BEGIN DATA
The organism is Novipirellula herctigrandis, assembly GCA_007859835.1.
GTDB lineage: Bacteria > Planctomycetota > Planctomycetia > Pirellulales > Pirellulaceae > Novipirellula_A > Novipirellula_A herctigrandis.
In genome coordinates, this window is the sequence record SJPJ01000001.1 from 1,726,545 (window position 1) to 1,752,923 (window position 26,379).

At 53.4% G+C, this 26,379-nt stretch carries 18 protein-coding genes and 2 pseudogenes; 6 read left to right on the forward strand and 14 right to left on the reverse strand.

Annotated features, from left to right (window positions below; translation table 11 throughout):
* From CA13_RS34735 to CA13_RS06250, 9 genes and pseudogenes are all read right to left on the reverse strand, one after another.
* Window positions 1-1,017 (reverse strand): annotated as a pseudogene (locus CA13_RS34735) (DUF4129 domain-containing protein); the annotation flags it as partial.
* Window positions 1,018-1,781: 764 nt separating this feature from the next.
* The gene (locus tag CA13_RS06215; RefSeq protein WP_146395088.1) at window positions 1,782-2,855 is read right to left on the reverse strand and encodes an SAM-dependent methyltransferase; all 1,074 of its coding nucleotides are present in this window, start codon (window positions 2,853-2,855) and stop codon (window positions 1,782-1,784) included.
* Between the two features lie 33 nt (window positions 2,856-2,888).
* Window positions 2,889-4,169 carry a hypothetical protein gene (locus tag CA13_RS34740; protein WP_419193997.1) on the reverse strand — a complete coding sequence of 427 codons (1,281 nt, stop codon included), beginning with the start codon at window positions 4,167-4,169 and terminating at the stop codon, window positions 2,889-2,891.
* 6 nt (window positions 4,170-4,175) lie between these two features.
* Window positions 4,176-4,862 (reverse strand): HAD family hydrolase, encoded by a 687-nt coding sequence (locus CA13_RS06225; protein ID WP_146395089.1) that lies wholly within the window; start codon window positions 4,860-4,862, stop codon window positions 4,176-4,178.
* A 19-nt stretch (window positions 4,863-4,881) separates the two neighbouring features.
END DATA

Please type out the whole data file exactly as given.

The organism is Novipirellula herctigrandis, assembly GCA_007859835.1.
GTDB lineage: Bacteria > Planctomycetota > Planctomycetia > Pirellulales > Pirellulaceae > Novipirellula_A > Novipirellula_A herctigrandis.
In genome coordinates, this window is the sequence record SJPJ01000001.1 from 1,726,545 (window position 1) to 1,752,923 (window position 26,379).

At 53.4% G+C, this 26,379-nt stretch carries 18 protein-coding genes and 2 pseudogenes; 6 read left to right on the forward strand and 14 right to left on the reverse strand.

Annotated features, from left to right (window positions below; translation table 11 throughout):
* From CA13_RS34735 to CA13_RS06250, 9 genes and pseudogenes are all read right to left on the reverse strand, one after another.
* Window positions 1-1,017 (reverse strand): annotated as a pseudogene (locus CA13_RS34735) (DUF4129 domain-containing protein); the annotation flags it as partial.
* Window positions 1,018-1,781: 764 nt separating this feature from the next.
* The gene (locus tag CA13_RS06215; RefSeq protein WP_146395088.1) at window positions 1,782-2,855 is read right to left on the reverse strand and encodes an SAM-dependent methyltransferase; all 1,074 of its coding nucleotides are present in this window, start codon (window positions 2,853-2,855) and stop codon (window positions 1,782-1,784) included.
* Between the two features lie 33 nt (window positions 2,856-2,888).
* Window positions 2,889-4,169 carry a hypothetical protein gene (locus tag CA13_RS34740; protein WP_419193997.1) on the reverse strand — a complete coding sequence of 427 codons (1,281 nt, stop codon included), beginning with the start codon at window positions 4,167-4,169 and terminating at the stop codon, window positions 2,889-2,891.
* 6 nt (window positions 4,170-4,175) lie between these two features.
* Window positions 4,176-4,862 (reverse strand): HAD family hydrolase, encoded by a 687-nt coding sequence (locus CA13_RS06225; protein ID WP_146395089.1) that lies wholly within the window; start codon window positions 4,860-4,862, stop codon window positions 4,176-4,178.
* A 19-nt stretch (window positions 4,863-4,881) separates the two neighbouring features.